Basic arithmetic is out the window as the Times helps us get Ready For Hillary!
Let's start with a quiz: do you have what it takes to report for the Times?
Here is their graphic showing changes in workforce participation by age and gender since the start of the recession.
Unless those charts are mislabeled (and all the talk of a 'mancession' was misplaced), women are showing smaller declines (or larger increases for the oldsters) then men in every age category except 35-44, which is a virtual tie.
So what story does the Times draw from this?
For Women in Midlife, Career Gains Slip Away
Not men, too?
Ms. Murphy is part of a small but economically significant group that is bucking a powerful decades-long movement of women of all ages into the labor market. In the years since the last recession began, many women like Ms. Murphy, in their late 40s and early 50s, have left the work force just as they were reaching their peak earning years.
The demands on middle-aged women to care for their parents, particularly during difficult economic times that force many families to share resources, are not the only reason for the shift. Some economists also attribute the unexpected phenomenon to extensive budget cuts by state and local governments, which employ women in large numbers and were hit harder during this recession than in previous downturns.
As the economy struggles to get back on track, the labor participation rate remains feeble for almost everyone. Still, the losses affecting this group of women — who normally would be in the prime of their careers — stand out from the crowd and highlight the challenges facing middle-aged workers who, for whatever reason, find themselves out of a job.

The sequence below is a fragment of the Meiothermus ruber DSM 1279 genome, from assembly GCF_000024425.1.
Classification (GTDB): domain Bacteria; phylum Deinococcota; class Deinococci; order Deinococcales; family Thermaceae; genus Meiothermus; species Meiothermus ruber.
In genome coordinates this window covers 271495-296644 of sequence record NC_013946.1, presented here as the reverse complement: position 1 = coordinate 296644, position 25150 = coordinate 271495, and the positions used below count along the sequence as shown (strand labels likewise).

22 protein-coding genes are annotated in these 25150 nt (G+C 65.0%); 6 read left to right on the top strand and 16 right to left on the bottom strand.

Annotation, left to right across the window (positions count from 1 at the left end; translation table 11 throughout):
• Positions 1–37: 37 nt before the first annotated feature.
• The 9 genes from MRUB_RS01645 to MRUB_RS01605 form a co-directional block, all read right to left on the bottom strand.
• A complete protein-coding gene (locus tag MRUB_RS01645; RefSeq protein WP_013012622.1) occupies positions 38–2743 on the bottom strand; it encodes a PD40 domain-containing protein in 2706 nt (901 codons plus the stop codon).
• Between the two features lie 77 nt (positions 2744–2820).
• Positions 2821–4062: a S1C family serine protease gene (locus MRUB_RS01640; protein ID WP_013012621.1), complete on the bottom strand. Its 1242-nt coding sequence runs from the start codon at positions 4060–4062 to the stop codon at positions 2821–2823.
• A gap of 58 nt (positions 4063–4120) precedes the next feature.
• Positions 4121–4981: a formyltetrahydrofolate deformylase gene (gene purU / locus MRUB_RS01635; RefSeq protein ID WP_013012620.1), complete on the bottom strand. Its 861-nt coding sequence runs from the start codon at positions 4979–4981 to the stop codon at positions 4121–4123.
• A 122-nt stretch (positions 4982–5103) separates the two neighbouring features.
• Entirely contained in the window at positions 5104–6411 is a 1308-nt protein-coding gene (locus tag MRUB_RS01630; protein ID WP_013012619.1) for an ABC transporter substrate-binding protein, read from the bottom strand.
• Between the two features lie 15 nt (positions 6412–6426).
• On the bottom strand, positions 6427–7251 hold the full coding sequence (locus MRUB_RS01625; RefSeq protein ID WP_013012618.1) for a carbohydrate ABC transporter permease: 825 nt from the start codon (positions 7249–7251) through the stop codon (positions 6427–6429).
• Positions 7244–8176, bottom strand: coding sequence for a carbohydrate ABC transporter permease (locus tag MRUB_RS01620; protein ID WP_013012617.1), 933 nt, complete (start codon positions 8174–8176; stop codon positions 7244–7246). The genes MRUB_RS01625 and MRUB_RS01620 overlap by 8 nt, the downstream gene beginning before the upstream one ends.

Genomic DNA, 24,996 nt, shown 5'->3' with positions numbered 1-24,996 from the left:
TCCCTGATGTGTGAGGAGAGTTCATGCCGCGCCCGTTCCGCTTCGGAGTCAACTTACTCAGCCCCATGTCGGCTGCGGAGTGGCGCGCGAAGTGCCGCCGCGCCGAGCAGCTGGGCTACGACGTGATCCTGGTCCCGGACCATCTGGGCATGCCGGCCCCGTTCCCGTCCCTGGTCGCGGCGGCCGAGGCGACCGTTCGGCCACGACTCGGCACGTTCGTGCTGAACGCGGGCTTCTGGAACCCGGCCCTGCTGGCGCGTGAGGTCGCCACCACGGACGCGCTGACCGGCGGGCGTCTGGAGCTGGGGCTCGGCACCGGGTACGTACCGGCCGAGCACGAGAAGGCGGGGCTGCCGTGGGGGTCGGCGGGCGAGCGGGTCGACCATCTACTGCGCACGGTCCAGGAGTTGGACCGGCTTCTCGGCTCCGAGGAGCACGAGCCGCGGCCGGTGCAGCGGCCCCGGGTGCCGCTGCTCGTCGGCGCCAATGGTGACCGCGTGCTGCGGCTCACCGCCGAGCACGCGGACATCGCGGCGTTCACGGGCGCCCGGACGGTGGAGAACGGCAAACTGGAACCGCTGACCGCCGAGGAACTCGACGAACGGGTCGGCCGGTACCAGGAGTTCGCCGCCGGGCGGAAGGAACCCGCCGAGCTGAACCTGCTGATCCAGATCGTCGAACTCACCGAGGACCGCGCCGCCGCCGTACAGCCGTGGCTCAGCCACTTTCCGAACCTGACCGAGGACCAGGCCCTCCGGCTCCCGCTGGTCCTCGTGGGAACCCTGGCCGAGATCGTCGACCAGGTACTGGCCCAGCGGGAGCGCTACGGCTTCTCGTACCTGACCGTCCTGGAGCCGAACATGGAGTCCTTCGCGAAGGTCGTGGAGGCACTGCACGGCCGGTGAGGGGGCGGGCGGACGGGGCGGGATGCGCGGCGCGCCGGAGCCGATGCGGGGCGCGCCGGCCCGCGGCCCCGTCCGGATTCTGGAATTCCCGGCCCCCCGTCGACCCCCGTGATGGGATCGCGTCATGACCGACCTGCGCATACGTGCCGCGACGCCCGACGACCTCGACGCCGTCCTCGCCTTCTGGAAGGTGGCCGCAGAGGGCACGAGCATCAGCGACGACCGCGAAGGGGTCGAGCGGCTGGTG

Apparently many men (more so than women) in this age range were also leaving the workforce. The Times explains why no one cares:
Men, too, have been pushed out of the labor market as jobs in the construction and manufacturing industries have been slow to return. But the rate of decline among adult men has largely tracked the curves of the economy and has been spread more evenly across ages.
Oh, please. Among the many problems with this story:
1. Where Is The Baseline? How has male and female participation been affected by past recessions? And should the Times, or anyone, wonder why female participation was drifting down before the last recession?
2. You're Not Getting Older, You're Getting Better: how is it that women 55 and older are able to stay in the workforce? Their participation has gone up, which makes sense if people want to cling to their job and rebuild their 201(k). But how did they dodge the problems of aging parents and public sector layoffs that hit women a few years younger?
3. What Is The Common Core Math? Some of the Times numbers are hard to decode. We are told that
Since the start of the recession, the number of working women 45 to 54 has dropped more than 3.5 percent.
However, from the chart on the right showing workforce participation I see a decline for women of about 2.6 percent. However, the chart on the left provides a hint as to the possible legerdemain in play. Using my eyeballometric scanner I think that overall female participation has fallen from 59.2 percent at the start of the recession to 57.2 percent now. That would commonly be described as a 2 percent decline.
However, the accompanying text says that the percentage change since the start of the recession is -3.5%. A headscratcher! But it is nearly true that 57.2 is 3.5% less than 59.2, and 59.2 is 3.5% more than 57.2, so that is probably their ploy.
So the next time the Times has a poll where Obama's disapproval rate rises from 48 pct. to 54 pct. we all know they will headline a twelve percent increase in Obama's disapproval, right? Or maybe not.
Their commitment to writing about problems faced by working women clearly transcended the statistics on offer.